Monday, February 20, 2006
When she was seven years old, Genevieve met Saint Germanus of Auxerre on his way to England. Her holy face caught his attention when he was preaching and after his sermon he spoke with her and found that she wanted very much to live her life for Jesus. He blessed her, gave her a gold medal and asked her to keep it as a reminder of that day and of God, to whom her life belonged.
Germanus then talked with Genevieve's parents and told them how special their daughter was. After her parents died, Genevieve went to live with her godmother. She spent time praying, took care of the sick and helped the poor.
Soon she and two other young women took their vows to become nuns before the bishop of Paris and were given their veils. She became very close to Jesus and wanted to bring his goodness to people. Genevieve was a kind, generous person. She went out of her way to do good things for others.
The people of Paris were going to run away from a terrible army coming to attack them. Genevieve stepped forward and encouraged the people to trust in God. She said that if they did penance, they would be spared. The people did what she said, and the fierce army of Attila the Hun suddenly turned back. They did not attack the city at all.
St. Genevieve practiced charity and obedience to God's will every day of her life, not just in times of need. She never gave up trying to do as much good as possible. Faithfulness to Jesus and courage are the special gifts of witness she leaves for us.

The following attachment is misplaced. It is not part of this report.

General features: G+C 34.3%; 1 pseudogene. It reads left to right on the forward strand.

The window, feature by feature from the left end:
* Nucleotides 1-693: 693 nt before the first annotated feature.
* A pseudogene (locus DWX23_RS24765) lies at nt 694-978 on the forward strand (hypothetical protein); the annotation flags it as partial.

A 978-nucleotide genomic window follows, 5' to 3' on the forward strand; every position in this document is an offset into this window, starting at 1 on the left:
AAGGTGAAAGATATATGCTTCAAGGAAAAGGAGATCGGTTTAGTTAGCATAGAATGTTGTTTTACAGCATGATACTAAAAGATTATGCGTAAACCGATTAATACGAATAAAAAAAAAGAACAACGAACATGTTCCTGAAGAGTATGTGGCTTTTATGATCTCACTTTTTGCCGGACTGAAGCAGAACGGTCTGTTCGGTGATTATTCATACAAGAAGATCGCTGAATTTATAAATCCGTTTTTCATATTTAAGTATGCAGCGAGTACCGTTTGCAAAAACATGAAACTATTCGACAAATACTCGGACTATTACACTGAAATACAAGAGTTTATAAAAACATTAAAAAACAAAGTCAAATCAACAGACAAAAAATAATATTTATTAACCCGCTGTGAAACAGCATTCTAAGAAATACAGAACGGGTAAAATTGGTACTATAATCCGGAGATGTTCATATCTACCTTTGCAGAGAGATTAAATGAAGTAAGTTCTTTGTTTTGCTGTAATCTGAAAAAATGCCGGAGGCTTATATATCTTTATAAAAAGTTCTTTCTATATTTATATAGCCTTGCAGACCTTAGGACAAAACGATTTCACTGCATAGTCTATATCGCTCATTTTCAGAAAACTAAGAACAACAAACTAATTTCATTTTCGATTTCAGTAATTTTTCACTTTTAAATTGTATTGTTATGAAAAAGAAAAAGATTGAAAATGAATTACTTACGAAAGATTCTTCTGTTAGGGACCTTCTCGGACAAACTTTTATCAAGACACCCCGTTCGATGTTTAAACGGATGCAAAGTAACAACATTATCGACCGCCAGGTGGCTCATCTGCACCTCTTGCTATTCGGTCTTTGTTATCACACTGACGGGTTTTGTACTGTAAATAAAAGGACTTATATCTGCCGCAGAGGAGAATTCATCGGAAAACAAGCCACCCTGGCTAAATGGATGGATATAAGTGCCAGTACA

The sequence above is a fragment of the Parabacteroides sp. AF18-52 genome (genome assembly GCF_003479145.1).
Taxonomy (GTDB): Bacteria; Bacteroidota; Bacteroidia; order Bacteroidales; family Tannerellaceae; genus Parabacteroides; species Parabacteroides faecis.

One of the best ways for us to help our country is to pray for our leaders. We should ask God to guide them for the good of us all.
Raymond was born in a little town called Penafort near Barcelona, Spain. He studied at the cathedral school in Barcelona and became a famous teacher of Philosophy when he was twenty. After Raymond became a priest he studied law in Bologna, Italy and became a lawyer. He then joined the Dominican order in 1218.
In 1230, Pope Gregory IX asked him to come to Rome. When Raymond arrived, the Pope gave him several duties. One duty was to collect all the official letters of the Popes since 1150. Raymond gathered and published five volumes and also helped to write the Church law.
In 1238, Raymond was elected master general of the Dominicans. With his knowledge of law, he went over the Order's Rule and made sure everything was legally correct. When he had finished, he resigned his position so that he could truly dedicate the rest of his life to parish work. He really wanted to work among the people in his parish.
The Pope wanted to make Raymond an Archbishop, but Raymond refused. He asked if he could return to Spain and was given permission. His compassion helped many people return to God through the sacrament of Reconciliation.
During his years in Rome, Raymond often heard stories of the difficulties that missionaries faced trying to reach non-Christians of Northern Africa and Spain. To help the missionaries, Raymond started a school that taught the language and culture of the people to be evangelized.
Father Raymond asked the famous Dominican, St. Thomas Aquinas, to write a booklet explaining the truths of faith in a way that nonbelievers could understand.
St. Raymond lived nearly one hundred years and died in Barcelona on January 6, 1275. He was declared the patron of Church lawyers because of his great influence on Church law.
Saturday, February 18, 2006